Putin restores a Cuban beachhead
Putin Restores a Cuban Beachhead
The Kremlin and the Castros are chummy again, and Moscow is offering military aid.
Cuban spy Ana Belen Montes was the highest-ranking Pentagon intelligence analyst ever to be busted for working for the Castros. What's also notable, in light of Vladimir Putin's visit to Havana earlier this month, is that she was nabbed in 2001, long after the Cold War ended.
Besides leaking classified material and blowing the cover of covert U.S. intelligence agents, Montes seems to have been charged by her handlers with convincing top brass in Washington that Fidel Castro —who had wanted the Soviets to drop the bomb on this country during the 1962 missile crisis—no longer presents a threat to the U.S. Montes, who rose to become the U.S. military's resident intelligence expert on Cuba, partly accomplished that mission. The Pentagon's 1998 Cuba threat assessment played down its military and intelligence capabilities.
The best Cuba watchers were less sanguine. The Castros remain as paranoid, power-hungry and pathological as ever. They may be economic fools, but they run a good business making the island available to criminal governments, like Iran and North Korea.
Mr. Putin's Cuba trip reinforces the point. The old Cold War villains are up to no good one more time.
Russia's president is trying to rebuild the Soviet empire. Eastern Europe won't cooperate and in Asia the best he will ever be is China's junior partner. But in Latin America Mr. Putin's KGB résumé and willingness to stick his thumb in the eye of the U.S. gives him traction. Colonizing Cuba again is an obvious move.
After the Soviet Union fell in 1991 and the gravy train to Havana was cut off, Fidel was furious with the Kremlin. It hasn't been easy to get back in his good graces. In 2008 the Moscow news outlet Kommersant reported that Putin friend and Deputy Prime Minister Igor Sechin got the cold shoulder when he visited the island to work on "restoring full-scale cooperation." Kommersant reported that the Castros were "displeased" that Russia had been talking up a military deployment to Cuba without Havana's approval.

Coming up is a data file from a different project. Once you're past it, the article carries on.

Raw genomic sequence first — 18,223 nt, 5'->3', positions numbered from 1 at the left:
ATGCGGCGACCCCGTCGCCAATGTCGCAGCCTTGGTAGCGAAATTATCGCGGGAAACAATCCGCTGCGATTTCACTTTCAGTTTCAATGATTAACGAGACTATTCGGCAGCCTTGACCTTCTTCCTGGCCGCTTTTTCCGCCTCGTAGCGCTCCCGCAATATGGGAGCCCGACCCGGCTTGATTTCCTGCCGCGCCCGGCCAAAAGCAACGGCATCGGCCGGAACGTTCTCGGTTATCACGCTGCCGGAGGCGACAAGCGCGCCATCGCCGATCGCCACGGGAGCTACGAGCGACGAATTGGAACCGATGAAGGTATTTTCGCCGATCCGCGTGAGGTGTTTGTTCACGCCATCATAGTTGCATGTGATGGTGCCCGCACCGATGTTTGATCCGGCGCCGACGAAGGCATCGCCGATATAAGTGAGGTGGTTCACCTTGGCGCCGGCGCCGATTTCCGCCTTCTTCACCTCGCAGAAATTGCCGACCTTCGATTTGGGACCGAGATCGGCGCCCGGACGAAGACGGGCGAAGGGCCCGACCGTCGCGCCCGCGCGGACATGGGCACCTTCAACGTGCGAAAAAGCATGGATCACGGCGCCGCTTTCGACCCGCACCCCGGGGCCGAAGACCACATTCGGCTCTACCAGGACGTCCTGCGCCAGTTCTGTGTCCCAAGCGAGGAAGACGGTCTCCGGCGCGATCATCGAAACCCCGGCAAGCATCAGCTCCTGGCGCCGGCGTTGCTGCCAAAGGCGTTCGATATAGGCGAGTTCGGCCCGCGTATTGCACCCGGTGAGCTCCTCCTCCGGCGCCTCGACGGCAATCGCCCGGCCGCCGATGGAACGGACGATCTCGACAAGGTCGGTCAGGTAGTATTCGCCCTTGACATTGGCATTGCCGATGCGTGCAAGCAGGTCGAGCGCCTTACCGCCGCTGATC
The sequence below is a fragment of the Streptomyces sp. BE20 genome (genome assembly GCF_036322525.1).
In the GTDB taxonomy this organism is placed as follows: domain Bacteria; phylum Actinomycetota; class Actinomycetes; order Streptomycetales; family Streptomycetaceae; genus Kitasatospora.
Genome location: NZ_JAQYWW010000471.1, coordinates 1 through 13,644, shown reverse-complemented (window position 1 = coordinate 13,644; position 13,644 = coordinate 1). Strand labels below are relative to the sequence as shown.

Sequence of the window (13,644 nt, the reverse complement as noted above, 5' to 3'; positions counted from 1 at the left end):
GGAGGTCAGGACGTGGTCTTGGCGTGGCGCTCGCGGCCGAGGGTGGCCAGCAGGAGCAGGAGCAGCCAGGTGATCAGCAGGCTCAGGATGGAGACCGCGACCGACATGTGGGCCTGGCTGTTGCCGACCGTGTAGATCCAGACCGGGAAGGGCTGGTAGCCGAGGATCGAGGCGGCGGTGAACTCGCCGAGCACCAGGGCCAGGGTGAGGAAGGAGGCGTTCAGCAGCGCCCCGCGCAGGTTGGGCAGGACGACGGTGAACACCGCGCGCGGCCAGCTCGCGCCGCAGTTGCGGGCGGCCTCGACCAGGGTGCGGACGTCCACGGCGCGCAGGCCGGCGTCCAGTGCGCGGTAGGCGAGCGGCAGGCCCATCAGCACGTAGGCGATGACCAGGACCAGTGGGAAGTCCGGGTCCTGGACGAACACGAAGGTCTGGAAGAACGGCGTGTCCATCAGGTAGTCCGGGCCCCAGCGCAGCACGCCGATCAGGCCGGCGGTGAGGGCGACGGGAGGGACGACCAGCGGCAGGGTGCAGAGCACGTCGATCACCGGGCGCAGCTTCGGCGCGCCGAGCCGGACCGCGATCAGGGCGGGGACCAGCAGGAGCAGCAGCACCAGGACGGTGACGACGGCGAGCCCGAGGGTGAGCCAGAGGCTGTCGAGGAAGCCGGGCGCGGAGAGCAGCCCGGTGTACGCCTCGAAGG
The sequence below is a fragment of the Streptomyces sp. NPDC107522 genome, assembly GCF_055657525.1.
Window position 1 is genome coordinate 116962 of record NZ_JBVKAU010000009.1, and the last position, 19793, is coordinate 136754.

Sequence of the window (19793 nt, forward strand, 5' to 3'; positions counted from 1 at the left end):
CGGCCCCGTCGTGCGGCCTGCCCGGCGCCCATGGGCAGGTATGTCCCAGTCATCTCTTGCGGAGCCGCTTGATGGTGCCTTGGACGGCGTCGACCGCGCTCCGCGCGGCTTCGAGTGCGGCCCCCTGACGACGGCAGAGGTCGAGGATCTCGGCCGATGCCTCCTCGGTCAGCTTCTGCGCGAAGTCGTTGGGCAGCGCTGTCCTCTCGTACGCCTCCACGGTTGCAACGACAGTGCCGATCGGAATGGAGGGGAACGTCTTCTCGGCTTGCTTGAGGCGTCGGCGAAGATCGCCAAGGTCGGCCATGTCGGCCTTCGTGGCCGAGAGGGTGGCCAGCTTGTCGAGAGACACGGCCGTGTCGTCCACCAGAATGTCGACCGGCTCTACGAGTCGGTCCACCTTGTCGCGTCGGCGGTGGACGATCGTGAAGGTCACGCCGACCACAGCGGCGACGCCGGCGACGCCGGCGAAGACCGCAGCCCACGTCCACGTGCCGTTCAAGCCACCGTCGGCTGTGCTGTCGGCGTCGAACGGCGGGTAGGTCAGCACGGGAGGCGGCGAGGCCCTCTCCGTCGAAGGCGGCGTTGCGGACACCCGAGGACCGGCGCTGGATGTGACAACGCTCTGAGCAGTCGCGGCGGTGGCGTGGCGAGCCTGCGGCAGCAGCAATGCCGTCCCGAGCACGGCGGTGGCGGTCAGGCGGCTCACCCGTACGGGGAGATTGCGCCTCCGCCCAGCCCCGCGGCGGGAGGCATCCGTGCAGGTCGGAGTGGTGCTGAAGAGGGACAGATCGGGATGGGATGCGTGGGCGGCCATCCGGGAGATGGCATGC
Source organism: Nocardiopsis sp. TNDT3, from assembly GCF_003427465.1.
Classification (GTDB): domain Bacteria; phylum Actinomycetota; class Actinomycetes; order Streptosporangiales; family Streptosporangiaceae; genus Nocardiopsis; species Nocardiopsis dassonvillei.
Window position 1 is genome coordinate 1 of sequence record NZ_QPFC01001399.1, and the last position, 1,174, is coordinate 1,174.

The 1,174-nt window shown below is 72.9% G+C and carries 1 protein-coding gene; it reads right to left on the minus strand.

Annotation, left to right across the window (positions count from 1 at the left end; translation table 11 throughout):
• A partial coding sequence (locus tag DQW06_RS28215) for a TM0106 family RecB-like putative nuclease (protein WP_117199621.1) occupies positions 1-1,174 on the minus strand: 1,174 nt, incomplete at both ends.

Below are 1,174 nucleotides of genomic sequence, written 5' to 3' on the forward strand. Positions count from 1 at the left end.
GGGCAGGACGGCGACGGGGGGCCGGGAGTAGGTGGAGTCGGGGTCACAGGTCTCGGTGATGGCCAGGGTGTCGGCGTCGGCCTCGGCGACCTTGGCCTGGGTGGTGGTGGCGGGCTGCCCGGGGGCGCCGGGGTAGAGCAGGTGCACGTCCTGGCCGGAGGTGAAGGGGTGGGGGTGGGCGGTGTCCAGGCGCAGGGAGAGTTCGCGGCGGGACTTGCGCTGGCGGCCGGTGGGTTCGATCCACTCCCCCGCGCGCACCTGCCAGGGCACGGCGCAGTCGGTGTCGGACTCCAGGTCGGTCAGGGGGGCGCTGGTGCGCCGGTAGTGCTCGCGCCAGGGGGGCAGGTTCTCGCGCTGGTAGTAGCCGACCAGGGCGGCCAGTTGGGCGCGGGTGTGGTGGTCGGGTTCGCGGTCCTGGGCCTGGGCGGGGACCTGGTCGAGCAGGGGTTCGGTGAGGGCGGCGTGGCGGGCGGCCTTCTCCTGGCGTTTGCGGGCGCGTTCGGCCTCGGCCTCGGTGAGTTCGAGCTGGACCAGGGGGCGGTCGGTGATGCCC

But it seems that the world's most notorious moochers are willing to forgive—for the right price. With sugar-daddy Venezuela running into economic problems in recent years and Mr. Putin itching for a place in the Caribbean sun, Cuba has decided to deal.
In February 2013 Russian Prime Minister Dmitry Medvedev traveled to Cuba, where he signed agreements to lease eight Russian jets worth $650 million to Havana and proposed some $30 billion in debt forgiveness. Two months later, Russian Chief of Staff Gen. Valery Gerasimov visited key military and intelligence sites on the island. In August a spokesman for the Black Sea Fleet announced that the Russian guided-missile warship Moskva, the fleet's flagship, had set off for Cuba and other ports in Central and South America.
Fast forward to February of this year. Russian Defense Minister Sergei Shoigu announced that Russia had engaged in talks to establish military bases in Venezuela, Nicaragua and Cuba. The next day a Russian intelligence-gathering ship docked in Havana.
In May, Russia's Security Council and Cuba's Commission for National Security and Defense agreed in Moscow to form a joint working group. "The situation in the world is changing fast and it is dynamic. That's why we need the ability to react promptly," Nikolai Patrushev, secretary of the Russian Security Council, told the press. Cuban Col. Alejandro Castro Espin, son of Raúl Castro, led the Cuban delegation. In June Russia signed a space cooperation agreement with Cuba to allow it to use the island to base its Glonass (Russia's alternative to GPS) navigation stations.
When he called in Havana this month Mr. Putin flaunted his intentions to restore a Russian beachhead in Cuba. The shootdown of the Malaysian Airlines flight on the same day that he ended his Latin American tour raised the visibility of a trip that was made for both psychological and strategic reasons. Mr. Putin wants to assure the Free World that he can be a menace in the U.S. backyard—and he wants a local foothold to make the threat real.
Mr. Putin officially wrote off $32 billion of bad Cuban debt on his trip, leaving just $3.2 billion due over the next 10 years. Russia is looking for oil in Cuban waters, and Mr. Putin signed new agreements in energy, industry and trade with Castro. Days after the visit he denied rumors that the Kremlin intends to reopen its old electronic-eavesdropping facility on the island.
That's cold comfort, even if you believe him. Satellite technology has made land-based listening posts obsolete in many ways. Far more troubling is the emergence of Mr. Putin as a Latin American presence. Tyrants all over the region, starting with the Castros, admire his ruthlessness and skill in consolidating economic and political power. They want to emulate him. It's a role model the region could do without.
Write to O'Grady@wsj.com